Please post some photos when you can, all us Stevens guys can`t wait to see your progress!
 

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I bought a Stevens when it was only a bout 6 months old in 1970.
From my experience, even if there is some delamination in the floors it should be repairable. The bottom of those Stevens was thick and you could remove a lot of material and still have a strong bottom. Just use basic fiberglass techniques in repairing it and you should be fine.

Good luck.
 

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About this "hull numbers" thing. As you know by now, Stevens had their hull numbers hand written upside down on the inside of the transom, as far back as we can find, then, at some point, a data plate came into use, usually riveted to the driver's side stringer. I don't have enough registered boats in my records to make any sort of definative statement on exactly when this started. A viable guess would be sometime around when Mack and Mary sold the company to " some guy up north", as the late Bob Dean from Glenwood Marine told me. This happened sometime in the seventies, (when the company was sold ). We've seen the hull numbers moulded- in to the outside of transoms on newer boats, but never yet have seen moulded-in numbers on a Stevens hull, so I can assume that the Stevens Boat Co closed before this practice, ( law? )became common . It's impossible to date a boat by it's engine, due to the fact that, like hot rod cars, larger and newer engines will frequently replace the original power. Kind of a shame, really.
But, I'm into this stuff. I'd like to see them all brought back. They've been doing it for years with old hot rods and drag cars. Restoring sixties boats has been making some strides , gaining more and more momentum. Makes me happy.....
 

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Here we go.

About this "hull numbers" thing. As you know by now, Stevens had their hull numbers hand written upside down on the inside of the transom, as far back as we can find, then, at some point, a data plate came into use, usually riveted to the driver's side stringer. I don't have enough registered boats in my records to make any sort of definative statement on exactly when this started. A viable guess would be sometime around when Mack and Mary sold the company to " some guy up north", as the late Bob Dean from Glenwood Marine told me. This happened sometime in the seventies, (when the company was sold ). We've seen the hull numbers moulded- in to the outside of transoms on newer boats, but never yet have seen moulded-in numbers on a Stevens hull, so I can assume that the Stevens Boat Co closed before this practice, ( law? )became common . It's impossible to date a boat by it's engine, due to the fact that, like hot rod cars, larger and newer engines will frequently replace the original power. Kind of a shame, really.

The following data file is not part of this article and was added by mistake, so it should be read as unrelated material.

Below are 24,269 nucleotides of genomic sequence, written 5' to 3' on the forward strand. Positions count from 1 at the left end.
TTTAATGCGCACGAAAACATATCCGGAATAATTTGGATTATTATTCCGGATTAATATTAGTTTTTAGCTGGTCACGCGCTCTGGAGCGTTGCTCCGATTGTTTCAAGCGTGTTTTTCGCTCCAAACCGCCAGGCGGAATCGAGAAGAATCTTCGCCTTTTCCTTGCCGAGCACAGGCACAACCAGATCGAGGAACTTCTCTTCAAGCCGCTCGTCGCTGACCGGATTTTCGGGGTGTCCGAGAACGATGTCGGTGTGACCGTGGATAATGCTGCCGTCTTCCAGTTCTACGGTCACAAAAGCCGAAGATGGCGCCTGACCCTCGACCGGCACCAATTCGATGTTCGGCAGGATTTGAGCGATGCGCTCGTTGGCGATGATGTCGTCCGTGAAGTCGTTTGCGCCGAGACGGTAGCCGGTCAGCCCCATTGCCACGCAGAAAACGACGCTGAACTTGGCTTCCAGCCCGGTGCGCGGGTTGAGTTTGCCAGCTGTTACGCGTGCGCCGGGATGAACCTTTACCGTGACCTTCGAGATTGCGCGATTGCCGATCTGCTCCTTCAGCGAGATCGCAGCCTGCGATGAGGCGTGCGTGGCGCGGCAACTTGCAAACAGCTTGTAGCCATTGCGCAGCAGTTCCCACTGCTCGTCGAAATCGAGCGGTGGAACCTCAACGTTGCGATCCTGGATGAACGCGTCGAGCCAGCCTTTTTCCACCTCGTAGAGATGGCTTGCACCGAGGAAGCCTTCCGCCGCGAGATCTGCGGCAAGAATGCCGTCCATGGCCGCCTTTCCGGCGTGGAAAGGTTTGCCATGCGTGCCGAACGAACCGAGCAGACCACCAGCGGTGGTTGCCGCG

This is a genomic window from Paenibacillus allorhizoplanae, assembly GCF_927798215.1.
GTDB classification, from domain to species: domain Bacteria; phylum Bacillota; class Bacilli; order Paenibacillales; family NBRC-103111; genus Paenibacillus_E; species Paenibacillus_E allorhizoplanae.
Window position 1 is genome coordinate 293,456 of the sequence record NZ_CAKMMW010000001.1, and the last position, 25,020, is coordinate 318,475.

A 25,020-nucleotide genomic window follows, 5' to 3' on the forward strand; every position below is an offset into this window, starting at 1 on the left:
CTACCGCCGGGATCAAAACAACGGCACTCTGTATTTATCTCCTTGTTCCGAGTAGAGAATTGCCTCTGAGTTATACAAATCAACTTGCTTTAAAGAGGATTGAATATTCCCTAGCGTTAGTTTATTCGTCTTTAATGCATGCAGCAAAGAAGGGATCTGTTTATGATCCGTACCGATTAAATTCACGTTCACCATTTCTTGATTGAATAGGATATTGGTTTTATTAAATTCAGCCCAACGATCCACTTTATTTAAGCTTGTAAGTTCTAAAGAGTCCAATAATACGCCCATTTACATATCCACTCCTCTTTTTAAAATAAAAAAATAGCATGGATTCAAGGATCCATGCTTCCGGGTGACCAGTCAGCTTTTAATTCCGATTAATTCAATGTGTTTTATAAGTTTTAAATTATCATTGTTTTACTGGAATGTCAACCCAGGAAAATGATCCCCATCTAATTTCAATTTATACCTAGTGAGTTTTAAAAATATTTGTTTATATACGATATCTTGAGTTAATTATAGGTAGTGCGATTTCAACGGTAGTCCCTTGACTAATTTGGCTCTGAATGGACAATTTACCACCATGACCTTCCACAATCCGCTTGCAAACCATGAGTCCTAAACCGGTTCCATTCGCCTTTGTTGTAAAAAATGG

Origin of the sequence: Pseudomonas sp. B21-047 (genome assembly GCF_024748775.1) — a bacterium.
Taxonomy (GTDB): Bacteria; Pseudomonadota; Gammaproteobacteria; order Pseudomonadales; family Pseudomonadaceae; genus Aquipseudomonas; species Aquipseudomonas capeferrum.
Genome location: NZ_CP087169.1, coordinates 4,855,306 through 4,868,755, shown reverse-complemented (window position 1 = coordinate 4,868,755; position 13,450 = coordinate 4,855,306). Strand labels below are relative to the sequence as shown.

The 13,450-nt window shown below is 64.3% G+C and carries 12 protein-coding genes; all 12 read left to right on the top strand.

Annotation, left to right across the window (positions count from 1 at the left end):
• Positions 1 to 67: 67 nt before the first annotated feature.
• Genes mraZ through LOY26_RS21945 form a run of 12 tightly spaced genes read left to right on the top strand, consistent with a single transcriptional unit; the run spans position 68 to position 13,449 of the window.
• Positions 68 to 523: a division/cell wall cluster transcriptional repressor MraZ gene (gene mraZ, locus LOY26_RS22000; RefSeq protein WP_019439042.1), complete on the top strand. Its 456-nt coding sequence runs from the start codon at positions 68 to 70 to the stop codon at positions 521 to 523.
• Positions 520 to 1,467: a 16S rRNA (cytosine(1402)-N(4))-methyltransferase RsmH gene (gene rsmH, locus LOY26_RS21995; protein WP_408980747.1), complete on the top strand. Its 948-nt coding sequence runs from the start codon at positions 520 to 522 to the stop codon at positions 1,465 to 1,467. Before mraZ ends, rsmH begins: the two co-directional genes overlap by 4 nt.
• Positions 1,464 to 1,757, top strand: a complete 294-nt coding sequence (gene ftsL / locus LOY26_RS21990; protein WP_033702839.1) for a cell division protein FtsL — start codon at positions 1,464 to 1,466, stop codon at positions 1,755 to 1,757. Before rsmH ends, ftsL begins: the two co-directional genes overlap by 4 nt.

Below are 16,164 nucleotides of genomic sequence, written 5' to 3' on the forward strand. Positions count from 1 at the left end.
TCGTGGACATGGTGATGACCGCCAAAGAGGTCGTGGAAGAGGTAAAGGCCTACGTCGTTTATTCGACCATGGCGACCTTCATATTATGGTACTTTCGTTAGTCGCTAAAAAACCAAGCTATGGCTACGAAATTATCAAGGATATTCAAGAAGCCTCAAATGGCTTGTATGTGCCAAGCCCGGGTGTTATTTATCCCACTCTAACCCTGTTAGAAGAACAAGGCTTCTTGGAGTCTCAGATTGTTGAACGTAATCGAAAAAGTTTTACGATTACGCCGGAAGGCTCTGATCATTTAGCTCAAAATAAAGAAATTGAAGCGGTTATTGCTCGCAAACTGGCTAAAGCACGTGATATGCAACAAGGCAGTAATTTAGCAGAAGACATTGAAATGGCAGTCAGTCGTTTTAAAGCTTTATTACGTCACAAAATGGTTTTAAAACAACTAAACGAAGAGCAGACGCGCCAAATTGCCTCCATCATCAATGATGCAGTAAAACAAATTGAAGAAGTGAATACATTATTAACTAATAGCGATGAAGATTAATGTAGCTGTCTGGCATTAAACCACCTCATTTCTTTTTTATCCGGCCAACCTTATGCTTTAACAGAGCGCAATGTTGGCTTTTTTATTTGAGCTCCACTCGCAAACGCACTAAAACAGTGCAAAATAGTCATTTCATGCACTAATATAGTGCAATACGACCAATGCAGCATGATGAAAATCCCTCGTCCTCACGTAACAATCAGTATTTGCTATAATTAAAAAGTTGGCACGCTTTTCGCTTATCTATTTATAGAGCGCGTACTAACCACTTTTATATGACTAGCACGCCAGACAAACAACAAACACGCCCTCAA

But, I'm into this stuff. I'd like to see them all brought back. They've been doing it for years with old hot rods and drag cars. Restoring sixties boats has been making some strides , gaining more and more momentum. Makes me happy.....
Well, here we go. There is a lot of work here, but I'm keepin' my eye on the prize. Starting off with getting the carpet out so I can get to yhe part to even get started (if that makes sense). Not sure whty it had carpet in the first place, but I'm pretty darn sure it's not going back in....


Iv'e attached some photos of where we're at so far. This is gonna be a long haul, but's gonna be worth it. In the pictures you can see the the strnger situation. We still have to finish pulling the carpet but getting closer.


Is there a "best way" to pull those stringers? On the drivers side I'll problably just cut away the old fiberglass and clean out the dry rotted wood. I'm pretty good with my hands and with projest like this one, but I've never atually worked with fiberglass much less replced strigers in a flatty. Any advise from those who have will be closely listened to and greatly appreciated. THANKS!
 

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Bakerboy,
I think because this thread started out as "Stevens I.D. stamp", you may not be getting the answer you need. I'll bet If you open a new thread called "How do I repair my stringers", you'll get a handfull of guys who may know a thing about this, since the basics apply to any boat make, not just Stevens. Just a thought.